West Bountiful, Utah
"We put an emphasis on quality and premium materials," says Loscalzo, calling Cleartone Strings "some of the most expensive guitar strings out there." According to the company's website, they're enhanced with a thinly applied chemical treatment that "won’t flake" and "will last up to 5X longer" compared with other brands' coated strings.
Notably, Loscalzo says his company's strings are "made by musicians for musicians."
Indeed, the strings come with a true historical pedigree: They were developed by Phil Everly of the Everly Brothers, the duo behind such late '50s and early '60s hits as "Bye Bye Love," "Wake Up, Little Susie," and "Cathy's Clown" led to them being among the first inductees into the Rock and Roll Hall of Fame in 1986.
"Phil Everly, himself, was always a tinkerer," says Loscalzo. "Up til his death [in 2014], he ran the company." Today, Phil's son, Jason Everly, is the company's president.
The company formed in Los Angeles in the late '90s as the Everly Music Company. But changing times led to a name change for its guitar strings -- and, later on, a move for its operations: In 2019, the company uprooted from California to Utah.
Today, at its 5,000-square-foot factory in West Bountiful, the company manufactures strings for both electric and acoustic guitars. For the thicker, top three guitar strings of a set, a metal string -- nickel-plated for use on electric guitars, phosphor bronze or copper for acoustics -- is wrapped around a hexagonal core. "We use a super high-tension winding process," says Loscalzo, which results in "more winds in the same length of strings versus some of our competitors' -- and that, for the customer, means a punchier, slightly louder string for your guitar."
Next the strings are dipped in a proprietary chemical bath that "treats" all six of the strings. (Loscalzo is loath to use the competitors' term "coated.") Loscalzo says the treatment "will increase your guitar's volume up to 36 percent and your guitar's sustain up to 48 percent." Not only will the treatment not flake off as quickly as compared to other companies' coated strings, Loscalzo adds how, "You essentially can't even feel or tell it's there."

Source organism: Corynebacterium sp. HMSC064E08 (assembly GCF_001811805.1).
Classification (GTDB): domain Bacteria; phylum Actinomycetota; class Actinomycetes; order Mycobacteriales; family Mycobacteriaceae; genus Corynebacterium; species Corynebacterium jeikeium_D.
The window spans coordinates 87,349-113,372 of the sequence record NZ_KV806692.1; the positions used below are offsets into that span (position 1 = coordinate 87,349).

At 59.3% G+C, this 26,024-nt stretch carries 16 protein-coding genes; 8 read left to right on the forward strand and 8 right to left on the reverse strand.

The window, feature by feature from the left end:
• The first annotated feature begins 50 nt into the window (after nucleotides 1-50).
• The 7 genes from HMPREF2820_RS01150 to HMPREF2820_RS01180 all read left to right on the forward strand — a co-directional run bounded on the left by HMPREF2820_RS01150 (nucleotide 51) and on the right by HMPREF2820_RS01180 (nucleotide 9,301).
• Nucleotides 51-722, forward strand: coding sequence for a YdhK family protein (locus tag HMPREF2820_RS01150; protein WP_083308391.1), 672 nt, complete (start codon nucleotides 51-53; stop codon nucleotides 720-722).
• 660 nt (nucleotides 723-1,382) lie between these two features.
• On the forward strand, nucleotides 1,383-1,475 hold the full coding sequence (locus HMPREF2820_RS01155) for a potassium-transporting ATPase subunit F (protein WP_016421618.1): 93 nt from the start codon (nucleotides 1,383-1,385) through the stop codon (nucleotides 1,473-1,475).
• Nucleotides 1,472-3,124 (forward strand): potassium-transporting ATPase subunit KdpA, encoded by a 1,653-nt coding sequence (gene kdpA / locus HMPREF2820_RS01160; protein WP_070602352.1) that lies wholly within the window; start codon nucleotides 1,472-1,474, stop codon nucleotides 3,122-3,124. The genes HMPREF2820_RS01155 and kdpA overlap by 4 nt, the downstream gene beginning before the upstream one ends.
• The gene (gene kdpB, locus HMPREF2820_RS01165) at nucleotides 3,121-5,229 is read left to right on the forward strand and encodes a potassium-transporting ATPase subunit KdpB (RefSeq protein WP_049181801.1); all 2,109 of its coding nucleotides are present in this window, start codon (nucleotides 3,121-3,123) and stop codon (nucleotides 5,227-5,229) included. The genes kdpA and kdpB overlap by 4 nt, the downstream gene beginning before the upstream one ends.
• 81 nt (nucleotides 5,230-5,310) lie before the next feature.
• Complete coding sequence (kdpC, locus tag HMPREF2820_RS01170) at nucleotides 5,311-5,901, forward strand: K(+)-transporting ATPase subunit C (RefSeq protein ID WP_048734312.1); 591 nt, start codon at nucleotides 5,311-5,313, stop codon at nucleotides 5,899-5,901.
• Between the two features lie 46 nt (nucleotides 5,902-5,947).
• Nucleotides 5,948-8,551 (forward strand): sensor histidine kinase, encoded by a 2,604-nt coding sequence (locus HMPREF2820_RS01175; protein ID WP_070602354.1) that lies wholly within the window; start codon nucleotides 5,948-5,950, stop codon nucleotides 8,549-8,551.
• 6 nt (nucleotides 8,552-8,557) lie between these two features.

The company also makes its Star Picks at the factory: guitar plectrums that have a ten-sided, star-shaped hole in the pick, which makes it easier to grip. The picks are punched out from spools of Delrin plastic. "It's very glossy plastic when [we] get it, and when [the pick is] finished its a fuzzy-matte texture that you get from the tumbling," says Loscalzo. "So, we do that all in house, as well. And then the printing [on the picks]." As a goodwill gesture, Loscalzo will sometimes give local businesses picks with their names printed on them as a promo for their customers.
Cleartone's strings are available through most major musical equipment dealers in the United States. The company also has distribution in Iceland, Australia, New Zealand, and across Europe. At one time, it made coated strings for guitar builder C.F. Martin & Company, and Gibson guitars used to leave the factory with Cleartone's strings already on them. Loscalzo says, "Even though we are a small company, we are distributed worldwide and we have worked with some of the largest and most respected manufacturers out there."
And while you'll find Cleartone strings on guitars belonging to the likes of Dave Mustaine of Megadeth and Jake Kiszka of Greta Van Fleet, Loscalzo says there's a direct benefit for players at all levels of experience. In other words they're for, "Anybody focused on quality [who] wants to spend more time playing and less time changing strings," says Loscalzo.
Challenges: COVID-19 has presented a lot of challenges for music shops, says Loscalzo. Whereas they would previously sell accessories like guitar strings and picks during the course of students coming in and out with their parents for lessons, those sales are down. Also, fifty percent of Cleartone's sales are international. "Half the countries we're dealing with are still shut down," says Loscalzo.
Opportunities: "Room for growth," says Loscalzo, referring to the company's move from California to Utah. "In L.A., overhead and [business expenses are] just so incredibly high." Just like, as an avid skier, Loscalzo finds the state more accommodating in terms of winter activities, he finds the business climate in Utah more supportive for his smaller company, as well.
Needs: "More support from independent dealers," says Loscalzo.